The Principle of Sacramentality can best be defined if the words encompassing it are first described. The phrase sacramentality originated from a Latin word ‘Sacramentum’, which is a direct translation of the Greek word ‘mysterion’, which in English means mystery. The Principle of Sacramentality is, therefore, an instrument of reality that signifies the presence of God’s activity in any sacred undertaking of humankind (Sherry, 2008).
The Principle of Sacramentality is as God himself gave humans the son who is God, and He was born as a human being. God, became man through his son, was born of the blessed Mary, and was raised up as a man on the earth. The Principle of Sacramentality indicates that God is seen, heard and touched in the human living perspective since He became human through Jesus (Sherry, 2008). The Church conducts different rituals that enable the invisible presence of God to grow tangible in various ways for the believers to have a unique encounter with God in their lives (Cooke, 2004).
According to the Catholic Church, the Principle of Sacramentality is the way in which God expresses his invisible grace to Christians using signs and action. For instance, in the sacrament of Baptism, the water is used as a sign of God’s grace of washing away the sins. This washing shows that for the Christians to experience the cleansing of sins, they have to encounter with God through the sign of water, which is poured on them (Beguerie & Duchesneau, 1997).
The Church as a whole has three sacraments of initiation. Baptism is the first of the initiation sacraments the others being The Eucharist and Confirmation. The Baptism is taken to introduce a new member to the church. It all marks the entry of one into the church community. It is a welcome of one into godly life (Cooke, 2004). Baptism Marks the end of sins and thus the beginning of a new life in God. Baptism pardons Christian their sins and gives them the dignity to be called Gods children (John3; 5). Confirmation is the time one is filled with the Holy Spirit. It is time for one to take on God’s image (Luke 24; 49). Eucharist is about a Christian are transformed in the flesh all through to their everlasting life (1 Corinthians 11:23-25).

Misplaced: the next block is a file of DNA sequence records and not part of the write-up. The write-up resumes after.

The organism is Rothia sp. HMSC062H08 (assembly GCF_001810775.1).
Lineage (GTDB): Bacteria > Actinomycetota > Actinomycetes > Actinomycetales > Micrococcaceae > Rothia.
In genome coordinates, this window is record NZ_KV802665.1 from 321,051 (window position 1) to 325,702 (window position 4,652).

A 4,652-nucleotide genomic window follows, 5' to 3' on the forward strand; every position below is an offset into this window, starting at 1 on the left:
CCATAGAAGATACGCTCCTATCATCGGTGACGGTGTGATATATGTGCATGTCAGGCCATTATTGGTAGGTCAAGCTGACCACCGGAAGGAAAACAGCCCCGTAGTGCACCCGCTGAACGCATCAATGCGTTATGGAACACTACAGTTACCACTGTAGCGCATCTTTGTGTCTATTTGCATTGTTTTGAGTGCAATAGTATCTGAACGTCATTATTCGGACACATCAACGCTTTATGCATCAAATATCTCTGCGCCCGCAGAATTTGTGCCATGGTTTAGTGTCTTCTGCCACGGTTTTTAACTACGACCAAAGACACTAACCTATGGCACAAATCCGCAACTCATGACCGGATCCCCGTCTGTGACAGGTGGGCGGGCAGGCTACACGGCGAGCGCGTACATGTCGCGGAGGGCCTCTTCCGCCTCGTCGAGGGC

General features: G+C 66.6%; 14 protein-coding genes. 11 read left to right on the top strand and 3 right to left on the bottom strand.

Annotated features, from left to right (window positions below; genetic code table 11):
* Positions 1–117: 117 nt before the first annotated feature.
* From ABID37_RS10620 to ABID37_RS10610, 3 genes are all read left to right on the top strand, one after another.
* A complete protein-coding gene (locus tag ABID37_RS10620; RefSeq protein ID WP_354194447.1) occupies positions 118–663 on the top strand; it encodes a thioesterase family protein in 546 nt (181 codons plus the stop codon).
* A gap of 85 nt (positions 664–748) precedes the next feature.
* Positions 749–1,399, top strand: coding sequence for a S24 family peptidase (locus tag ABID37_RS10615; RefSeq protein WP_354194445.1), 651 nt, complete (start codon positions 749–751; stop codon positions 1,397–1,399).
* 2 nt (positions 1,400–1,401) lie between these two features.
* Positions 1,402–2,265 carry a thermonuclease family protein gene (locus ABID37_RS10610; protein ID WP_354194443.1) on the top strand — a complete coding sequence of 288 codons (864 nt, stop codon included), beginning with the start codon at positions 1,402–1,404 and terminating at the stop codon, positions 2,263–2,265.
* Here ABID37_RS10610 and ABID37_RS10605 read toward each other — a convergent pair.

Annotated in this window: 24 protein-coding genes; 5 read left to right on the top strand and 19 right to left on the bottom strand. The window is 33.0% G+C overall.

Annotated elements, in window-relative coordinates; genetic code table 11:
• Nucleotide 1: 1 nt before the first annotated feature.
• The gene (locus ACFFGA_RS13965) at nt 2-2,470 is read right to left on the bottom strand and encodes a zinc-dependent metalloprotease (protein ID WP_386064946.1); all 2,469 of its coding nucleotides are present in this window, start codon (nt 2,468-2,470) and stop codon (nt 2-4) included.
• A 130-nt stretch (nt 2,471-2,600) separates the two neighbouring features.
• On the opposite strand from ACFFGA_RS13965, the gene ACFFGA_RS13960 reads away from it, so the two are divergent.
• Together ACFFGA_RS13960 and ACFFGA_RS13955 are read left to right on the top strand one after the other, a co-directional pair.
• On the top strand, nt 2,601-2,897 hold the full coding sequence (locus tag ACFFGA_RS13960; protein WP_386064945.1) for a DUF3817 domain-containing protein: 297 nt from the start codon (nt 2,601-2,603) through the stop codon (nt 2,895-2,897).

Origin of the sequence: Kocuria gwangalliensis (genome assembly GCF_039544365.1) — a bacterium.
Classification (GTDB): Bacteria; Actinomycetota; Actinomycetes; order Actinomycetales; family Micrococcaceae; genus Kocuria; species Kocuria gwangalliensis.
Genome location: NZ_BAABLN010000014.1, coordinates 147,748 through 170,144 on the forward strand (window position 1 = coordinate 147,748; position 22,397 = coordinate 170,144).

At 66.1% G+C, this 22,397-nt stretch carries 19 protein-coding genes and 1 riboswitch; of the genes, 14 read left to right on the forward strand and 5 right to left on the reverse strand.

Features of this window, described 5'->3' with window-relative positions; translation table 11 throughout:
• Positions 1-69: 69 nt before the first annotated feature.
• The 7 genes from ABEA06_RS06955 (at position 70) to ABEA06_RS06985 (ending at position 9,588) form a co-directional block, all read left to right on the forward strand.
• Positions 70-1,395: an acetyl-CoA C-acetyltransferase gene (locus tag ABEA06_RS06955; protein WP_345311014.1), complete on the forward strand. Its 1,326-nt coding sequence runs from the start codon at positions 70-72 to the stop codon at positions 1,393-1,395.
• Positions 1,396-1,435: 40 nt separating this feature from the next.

Jesus Christ was the first one to institute sacraments since He gave His disciples some directives to follow in the way of Christianity. Such directives were confined to the establishment of sacraments. He said to His chosen disciples, to travel far and wide making disciples, teaching all those who believe and ultimately baptizing them in the name of the supreme trinity (Matthew 27:19). On the night before He died, He instituted the sacrament of Eucharist, the last supper. He took the bread, he blessed it, broke it and gave to His disciples as He uttered; “”This is my body, and this is the chalice of my blood, do this in remembrance of me”” (Mark 14:22-25). This practice gave the priests the power to consecrate the Eucharist, which is practiced today. It is all about confirmation of the ways of Christ and nothing less than doing what Jesus Christ set the disciples to do. It is also giving out to God the best regarding service to others.